Accessing data

With import knime.scripting.io as knio, the input and output tables and objects can be accessed from respective Python lists:

  • knio.input_tables[i] and knio.output_tables[i],

  • knio.input_objects[i] and knio.output_objects[i],

  • knio.output_images[i] to output images, which must be either a string describing an SVG image or a byte array encoding a PNG image,

    where i is the index of the corresponding table/object/image (0 for the first input/output port, 1 for the second input/output port, and so on).

Flow variables can be accessed from the dictionary:

  • knio.flow_variables['name_of_flow_variable'].

Converting tables to and from Pandas DataFrames and PyArrow Tables

The knime.scripting.io module provides a simple way of accessing the input data as a Pandas DataFrame or PyArrow Table. This can prove quite useful since the two data representations and corresponding libraries provide a different set of tools that might be applicable to different use-cases.

  • Converting tables to and from a Pandas DataFrame:

    df = knio.input_tables[0].to_pandas()

    knio.output_tables[0] = knio.Table.from_pandas(df)

  • Converting tables to and from a PyArrow Table:

    table = knio.input_tables[0].to_pyarrow()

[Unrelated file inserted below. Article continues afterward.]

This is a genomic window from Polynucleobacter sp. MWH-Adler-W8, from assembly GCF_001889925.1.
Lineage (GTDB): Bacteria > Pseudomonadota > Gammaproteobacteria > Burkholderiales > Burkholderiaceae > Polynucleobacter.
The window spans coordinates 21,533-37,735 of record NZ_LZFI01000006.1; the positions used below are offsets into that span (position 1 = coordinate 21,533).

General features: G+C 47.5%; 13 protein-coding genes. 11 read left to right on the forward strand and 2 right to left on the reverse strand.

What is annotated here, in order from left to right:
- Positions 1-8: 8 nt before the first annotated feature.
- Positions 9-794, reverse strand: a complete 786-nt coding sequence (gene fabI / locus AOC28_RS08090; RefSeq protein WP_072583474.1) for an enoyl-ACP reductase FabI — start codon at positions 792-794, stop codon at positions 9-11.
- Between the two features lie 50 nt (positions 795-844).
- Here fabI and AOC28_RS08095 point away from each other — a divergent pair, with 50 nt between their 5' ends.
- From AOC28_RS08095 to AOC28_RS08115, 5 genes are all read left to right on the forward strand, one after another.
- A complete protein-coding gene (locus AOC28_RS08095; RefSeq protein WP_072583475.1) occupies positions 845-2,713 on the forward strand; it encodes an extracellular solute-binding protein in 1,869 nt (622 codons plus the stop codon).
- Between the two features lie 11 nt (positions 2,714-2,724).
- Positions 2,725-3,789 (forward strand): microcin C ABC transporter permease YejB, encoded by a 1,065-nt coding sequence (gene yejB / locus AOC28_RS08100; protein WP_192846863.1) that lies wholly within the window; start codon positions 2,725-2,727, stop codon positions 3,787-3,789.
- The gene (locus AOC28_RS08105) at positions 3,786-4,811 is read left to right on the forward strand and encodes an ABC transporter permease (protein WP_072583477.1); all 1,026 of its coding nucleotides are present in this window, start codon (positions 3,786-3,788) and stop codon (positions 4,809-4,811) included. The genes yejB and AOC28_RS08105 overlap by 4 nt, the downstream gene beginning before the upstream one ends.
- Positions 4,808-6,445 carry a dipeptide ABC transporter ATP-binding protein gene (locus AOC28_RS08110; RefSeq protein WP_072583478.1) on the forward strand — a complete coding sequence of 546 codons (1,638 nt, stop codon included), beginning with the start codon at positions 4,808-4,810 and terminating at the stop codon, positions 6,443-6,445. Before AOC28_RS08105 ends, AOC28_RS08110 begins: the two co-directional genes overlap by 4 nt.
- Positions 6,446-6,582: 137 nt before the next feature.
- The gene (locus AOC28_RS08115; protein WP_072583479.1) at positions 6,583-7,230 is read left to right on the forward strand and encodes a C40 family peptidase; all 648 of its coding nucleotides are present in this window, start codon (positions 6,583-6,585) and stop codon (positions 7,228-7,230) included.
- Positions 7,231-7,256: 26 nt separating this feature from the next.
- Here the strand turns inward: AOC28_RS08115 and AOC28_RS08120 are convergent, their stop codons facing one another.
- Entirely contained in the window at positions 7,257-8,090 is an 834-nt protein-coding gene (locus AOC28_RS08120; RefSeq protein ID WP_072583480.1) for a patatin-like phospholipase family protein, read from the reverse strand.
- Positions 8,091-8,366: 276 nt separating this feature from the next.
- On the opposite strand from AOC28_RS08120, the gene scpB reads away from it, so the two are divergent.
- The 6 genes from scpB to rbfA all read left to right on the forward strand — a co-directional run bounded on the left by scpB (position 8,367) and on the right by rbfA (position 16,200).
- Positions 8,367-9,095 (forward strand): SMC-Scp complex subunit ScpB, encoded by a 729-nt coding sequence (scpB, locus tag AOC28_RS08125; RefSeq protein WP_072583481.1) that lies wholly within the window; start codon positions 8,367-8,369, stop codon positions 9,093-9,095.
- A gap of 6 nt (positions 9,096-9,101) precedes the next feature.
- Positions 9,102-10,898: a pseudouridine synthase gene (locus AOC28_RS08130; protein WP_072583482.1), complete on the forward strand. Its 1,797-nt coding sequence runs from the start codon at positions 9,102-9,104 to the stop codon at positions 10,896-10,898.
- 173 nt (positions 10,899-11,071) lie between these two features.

knio.output_tables[0] = knio.Table.from_pyarrow(table)

Working with batches

The Python nodes, together with the knime.scripting.io module, allow efficiently processing larger-than-RAM data tables by using batching.

  1. First, you need to initialise an instance of a table to which the batches will be written after being processed:

    processed_table = knio.BatchOutputTable.create()
  2. Calling the batches() method on an input table returns an iterable, items of which are batches of the input table that can be accessed via a for loop:

    processed_table = knio.BatchOutputTable.create()
    for batch in knio.input_tables[0].batches():
  3. Inside the for loop, the batch can be converted to a Pandas DataFrame or a PyArrow Table using the methods to_pandas() and to_pyarrow() mentioned above:

    processed_table = knio.BatchOutputTable.create()
    for batch in knio.input_tables[0].batches():
        input_batch = batch.to_pandas()
  4. At the end of each iteration of the loop, the batch should be appended to the processed_table:

    processed_table = knio.BatchOutputTable.create()
    for batch in knio.input_tables[0].batches():
        input_batch = batch.to_pandas()
        # process the batch
        processed_table.append(input_batch)
The Templates section provides starter code for the use-cases described above.

Porting Scripts from the Python Script (Legacy) Nodes